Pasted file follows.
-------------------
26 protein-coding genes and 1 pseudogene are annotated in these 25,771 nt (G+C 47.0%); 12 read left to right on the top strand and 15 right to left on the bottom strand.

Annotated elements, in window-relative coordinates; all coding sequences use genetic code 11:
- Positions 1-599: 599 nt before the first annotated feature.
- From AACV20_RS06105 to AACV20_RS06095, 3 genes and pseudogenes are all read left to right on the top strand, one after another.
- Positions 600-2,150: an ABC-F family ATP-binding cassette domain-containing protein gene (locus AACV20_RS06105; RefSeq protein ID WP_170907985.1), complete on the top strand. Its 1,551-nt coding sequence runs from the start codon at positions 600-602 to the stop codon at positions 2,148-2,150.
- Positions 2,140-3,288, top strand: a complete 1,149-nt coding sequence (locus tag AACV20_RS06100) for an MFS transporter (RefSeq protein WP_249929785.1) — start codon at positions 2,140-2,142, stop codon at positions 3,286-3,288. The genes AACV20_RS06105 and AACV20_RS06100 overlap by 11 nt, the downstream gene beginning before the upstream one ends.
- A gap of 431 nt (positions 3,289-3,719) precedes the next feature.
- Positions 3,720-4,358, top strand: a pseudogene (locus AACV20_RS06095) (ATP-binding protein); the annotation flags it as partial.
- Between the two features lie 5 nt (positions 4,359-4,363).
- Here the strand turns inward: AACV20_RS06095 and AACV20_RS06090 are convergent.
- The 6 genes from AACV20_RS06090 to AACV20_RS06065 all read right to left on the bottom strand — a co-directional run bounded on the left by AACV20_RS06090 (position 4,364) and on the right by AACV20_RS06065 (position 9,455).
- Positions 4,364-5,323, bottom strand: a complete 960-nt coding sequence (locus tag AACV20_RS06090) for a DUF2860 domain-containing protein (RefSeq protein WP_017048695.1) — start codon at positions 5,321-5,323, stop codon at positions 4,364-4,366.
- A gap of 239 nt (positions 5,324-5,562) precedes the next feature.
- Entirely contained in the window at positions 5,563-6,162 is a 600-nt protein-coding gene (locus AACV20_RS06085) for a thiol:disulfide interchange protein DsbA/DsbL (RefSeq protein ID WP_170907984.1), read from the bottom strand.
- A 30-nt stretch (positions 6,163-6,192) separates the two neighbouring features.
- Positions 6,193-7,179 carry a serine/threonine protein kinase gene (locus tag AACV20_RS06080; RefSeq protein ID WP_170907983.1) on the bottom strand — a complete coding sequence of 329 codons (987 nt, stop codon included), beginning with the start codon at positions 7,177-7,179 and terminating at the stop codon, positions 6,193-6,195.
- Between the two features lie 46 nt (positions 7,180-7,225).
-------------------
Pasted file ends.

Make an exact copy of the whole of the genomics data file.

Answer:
26 protein-coding genes and 1 pseudogene are annotated in these 25,771 nt (G+C 47.0%); 12 read left to right on the top strand and 15 right to left on the bottom strand.

Annotated elements, in window-relative coordinates; all coding sequences use genetic code 11:
- Positions 1-599: 599 nt before the first annotated feature.
- From AACV20_RS06105 to AACV20_RS06095, 3 genes and pseudogenes are all read left to right on the top strand, one after another.
- Positions 600-2,150: an ABC-F family ATP-binding cassette domain-containing protein gene (locus AACV20_RS06105; RefSeq protein ID WP_170907985.1), complete on the top strand. Its 1,551-nt coding sequence runs from the start codon at positions 600-602 to the stop codon at positions 2,148-2,150.
- Positions 2,140-3,288, top strand: a complete 1,149-nt coding sequence (locus tag AACV20_RS06100) for an MFS transporter (RefSeq protein WP_249929785.1) — start codon at positions 2,140-2,142, stop codon at positions 3,286-3,288. The genes AACV20_RS06105 and AACV20_RS06100 overlap by 11 nt, the downstream gene beginning before the upstream one ends.
- A gap of 431 nt (positions 3,289-3,719) precedes the next feature.
- Positions 3,720-4,358, top strand: a pseudogene (locus AACV20_RS06095) (ATP-binding protein); the annotation flags it as partial.
- Between the two features lie 5 nt (positions 4,359-4,363).
- Here the strand turns inward: AACV20_RS06095 and AACV20_RS06090 are convergent.
- The 6 genes from AACV20_RS06090 to AACV20_RS06065 all read right to left on the bottom strand — a co-directional run bounded on the left by AACV20_RS06090 (position 4,364) and on the right by AACV20_RS06065 (position 9,455).
- Positions 4,364-5,323, bottom strand: a complete 960-nt coding sequence (locus tag AACV20_RS06090) for a DUF2860 domain-containing protein (RefSeq protein WP_017048695.1) — start codon at positions 5,321-5,323, stop codon at positions 4,364-4,366.
- A gap of 239 nt (positions 5,324-5,562) precedes the next feature.
- Entirely contained in the window at positions 5,563-6,162 is a 600-nt protein-coding gene (locus AACV20_RS06085) for a thiol:disulfide interchange protein DsbA/DsbL (RefSeq protein ID WP_170907984.1), read from the bottom strand.
- A 30-nt stretch (positions 6,163-6,192) separates the two neighbouring features.
- Positions 6,193-7,179 carry a serine/threonine protein kinase gene (locus tag AACV20_RS06080; RefSeq protein ID WP_170907983.1) on the bottom strand — a complete coding sequence of 329 codons (987 nt, stop codon included), beginning with the start codon at positions 7,177-7,179 and terminating at the stop codon, positions 6,193-6,195.
- Between the two features lie 46 nt (positions 7,180-7,225).